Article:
A couple of months ago I encountered Craig Johnson’s Longmire series in the form of Junkyard Dogs , and was much taken by what I read — enough, anyway, to resolve to read more in the series. The next that came to hand was this one.
However, where I’d expected another laff-packed mystery, what I got instead was a white-knuckle ride of an adventure yarn. The humor’s there, but it’s not what I’ll remember in a week’s time.
The book’s plot is nothing especially original. It’s Christmas Eve 1988 and a child who’s just lost her parents to an accident and herself needs urgent medical attention arrives in the Wyoming home turf of Walt Longmire, lately elected Sheriff of Absaroka County. The nearest hospital that can give the girl the emergency care she needs for her burns and other injuries is in Denver, Colorado, but there’s a winter storm raging all across the intervening area and the roads are closed. The sole chance to save her life seems to be to try to transport her by air through the blizzard and the winds and the darkness. Trouble is, the only available aircraft is a dilapidated World War II bomber, Steamboat, named for the horse that gave rise to Wyoming’s bucking bronco emblem (at least in one form of the legend).
The professionals balk at the prospect of the flight, so Walt, his ex-bomber-pilot predecessor as sheriff, Lucian, an underqualified copilot called Julie and the town’s elderly doctor, a concentration camp survivor, volunteer to get the old rustbucket into the air and transport the child and her grandmother through several hundred miles of hostile air. Their chances, they reckon, are slim, but they can’t just watch the kid die.
And then, of course, things start to go wrong . . .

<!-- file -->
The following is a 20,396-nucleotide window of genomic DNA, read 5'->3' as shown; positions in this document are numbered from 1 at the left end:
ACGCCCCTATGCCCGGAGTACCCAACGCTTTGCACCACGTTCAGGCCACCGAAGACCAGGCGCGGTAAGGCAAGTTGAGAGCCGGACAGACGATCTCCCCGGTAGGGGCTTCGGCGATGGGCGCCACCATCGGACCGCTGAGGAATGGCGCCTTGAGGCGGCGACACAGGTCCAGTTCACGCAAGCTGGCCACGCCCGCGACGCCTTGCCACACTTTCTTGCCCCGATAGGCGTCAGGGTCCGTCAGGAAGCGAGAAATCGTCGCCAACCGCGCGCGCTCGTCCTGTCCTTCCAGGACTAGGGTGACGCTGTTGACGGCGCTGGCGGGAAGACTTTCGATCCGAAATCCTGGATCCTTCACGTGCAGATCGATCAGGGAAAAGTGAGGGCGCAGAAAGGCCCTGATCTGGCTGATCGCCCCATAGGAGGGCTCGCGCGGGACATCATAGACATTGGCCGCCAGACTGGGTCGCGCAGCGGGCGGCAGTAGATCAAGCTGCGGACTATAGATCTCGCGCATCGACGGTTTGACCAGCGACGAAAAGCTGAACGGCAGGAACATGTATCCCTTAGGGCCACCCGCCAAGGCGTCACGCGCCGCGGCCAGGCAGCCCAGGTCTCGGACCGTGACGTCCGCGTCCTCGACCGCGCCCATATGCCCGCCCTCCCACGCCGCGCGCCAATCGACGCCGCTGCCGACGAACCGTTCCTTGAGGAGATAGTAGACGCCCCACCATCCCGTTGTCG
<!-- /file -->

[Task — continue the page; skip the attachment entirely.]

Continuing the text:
As hinted, I’ve read variants of the plot lots of times before, as I’m sure you have too. It’s given a poignant frame story, set in the present day, but that too seems moderately familiar. Where this short novel really scores, though, is in its incidents and its telling. I found myself right there alongside Walt as he and his companions and Steamboat herself battled the elements and the probabilities. The scene in which Walt and Doc Isaac perform chest surgery with juryrigged equipment while the plane’s being jolted all around the sky will likely live with me a long while, as even more so will the experience of Walt trying to get the faulty bomb bay doors to close while 13,000 feet above an invisible ground.
According to Johnson’s foreword, he went to some lengths to get the facts about both Steamboat the plane and Steamboat the horse correct, and that adds an extra dimension of interest to the book. But let’s be straight: What this is, first and foremost, is a good, old-fashioned edge-of-the-seater, one of the best I’ve read in a long while.
Believe it or not, it was only after I’d started reading that I noticed the Santa hat on the cover and the fact that Walt was reading A Christmas Carol and realized I’d quite serendipitously pulled a seasonally appropriate book from the shelf.